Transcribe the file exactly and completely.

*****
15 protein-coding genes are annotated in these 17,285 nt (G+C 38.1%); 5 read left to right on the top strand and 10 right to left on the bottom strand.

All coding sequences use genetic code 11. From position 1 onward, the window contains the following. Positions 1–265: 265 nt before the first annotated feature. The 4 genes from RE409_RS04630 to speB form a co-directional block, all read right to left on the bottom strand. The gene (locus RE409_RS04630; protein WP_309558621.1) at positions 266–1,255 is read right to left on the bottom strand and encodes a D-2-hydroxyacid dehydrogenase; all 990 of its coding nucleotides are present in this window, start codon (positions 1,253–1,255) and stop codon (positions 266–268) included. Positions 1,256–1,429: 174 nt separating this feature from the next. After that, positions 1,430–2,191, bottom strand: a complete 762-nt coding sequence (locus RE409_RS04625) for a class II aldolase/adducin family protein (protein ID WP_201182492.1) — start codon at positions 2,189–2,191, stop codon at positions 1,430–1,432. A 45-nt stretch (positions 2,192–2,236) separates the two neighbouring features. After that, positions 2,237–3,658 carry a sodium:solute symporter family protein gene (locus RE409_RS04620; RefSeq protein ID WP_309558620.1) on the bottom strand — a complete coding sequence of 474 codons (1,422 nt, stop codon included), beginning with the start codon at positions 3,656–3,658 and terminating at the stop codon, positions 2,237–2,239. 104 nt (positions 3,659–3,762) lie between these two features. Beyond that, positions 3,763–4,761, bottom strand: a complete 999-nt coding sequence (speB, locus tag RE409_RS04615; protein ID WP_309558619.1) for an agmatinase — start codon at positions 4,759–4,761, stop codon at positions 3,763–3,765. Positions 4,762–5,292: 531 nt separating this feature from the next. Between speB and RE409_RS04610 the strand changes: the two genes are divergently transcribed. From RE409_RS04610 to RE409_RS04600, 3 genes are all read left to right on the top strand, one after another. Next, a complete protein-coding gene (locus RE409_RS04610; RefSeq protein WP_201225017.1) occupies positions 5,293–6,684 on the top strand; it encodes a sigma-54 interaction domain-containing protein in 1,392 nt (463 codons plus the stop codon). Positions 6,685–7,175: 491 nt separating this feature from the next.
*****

15 protein-coding genes are annotated in these 17,285 nt (G+C 38.1%); 5 read left to right on the top strand and 10 right to left on the bottom strand.

All coding sequences use genetic code 11. From position 1 onward, the window contains the following. Positions 1–265: 265 nt before the first annotated feature. The 4 genes from RE409_RS04630 to speB form a co-directional block, all read right to left on the bottom strand. The gene (locus RE409_RS04630; protein WP_309558621.1) at positions 266–1,255 is read right to left on the bottom strand and encodes a D-2-hydroxyacid dehydrogenase; all 990 of its coding nucleotides are present in this window, start codon (positions 1,253–1,255) and stop codon (positions 266–268) included. Positions 1,256–1,429: 174 nt separating this feature from the next. After that, positions 1,430–2,191, bottom strand: a complete 762-nt coding sequence (locus RE409_RS04625) for a class II aldolase/adducin family protein (protein ID WP_201182492.1) — start codon at positions 2,189–2,191, stop codon at positions 1,430–1,432. A 45-nt stretch (positions 2,192–2,236) separates the two neighbouring features. After that, positions 2,237–3,658 carry a sodium:solute symporter family protein gene (locus RE409_RS04620; RefSeq protein ID WP_309558620.1) on the bottom strand — a complete coding sequence of 474 codons (1,422 nt, stop codon included), beginning with the start codon at positions 3,656–3,658 and terminating at the stop codon, positions 2,237–2,239. 104 nt (positions 3,659–3,762) lie between these two features. Beyond that, positions 3,763–4,761, bottom strand: a complete 999-nt coding sequence (speB, locus tag RE409_RS04615; protein ID WP_309558619.1) for an agmatinase — start codon at positions 4,759–4,761, stop codon at positions 3,763–3,765. Positions 4,762–5,292: 531 nt separating this feature from the next. Between speB and RE409_RS04610 the strand changes: the two genes are divergently transcribed. From RE409_RS04610 to RE409_RS04600, 3 genes are all read left to right on the top strand, one after another. Next, a complete protein-coding gene (locus RE409_RS04610; RefSeq protein WP_201225017.1) occupies positions 5,293–6,684 on the top strand; it encodes a sigma-54 interaction domain-containing protein in 1,392 nt (463 codons plus the stop codon). Positions 6,685–7,175: 491 nt separating this feature from the next.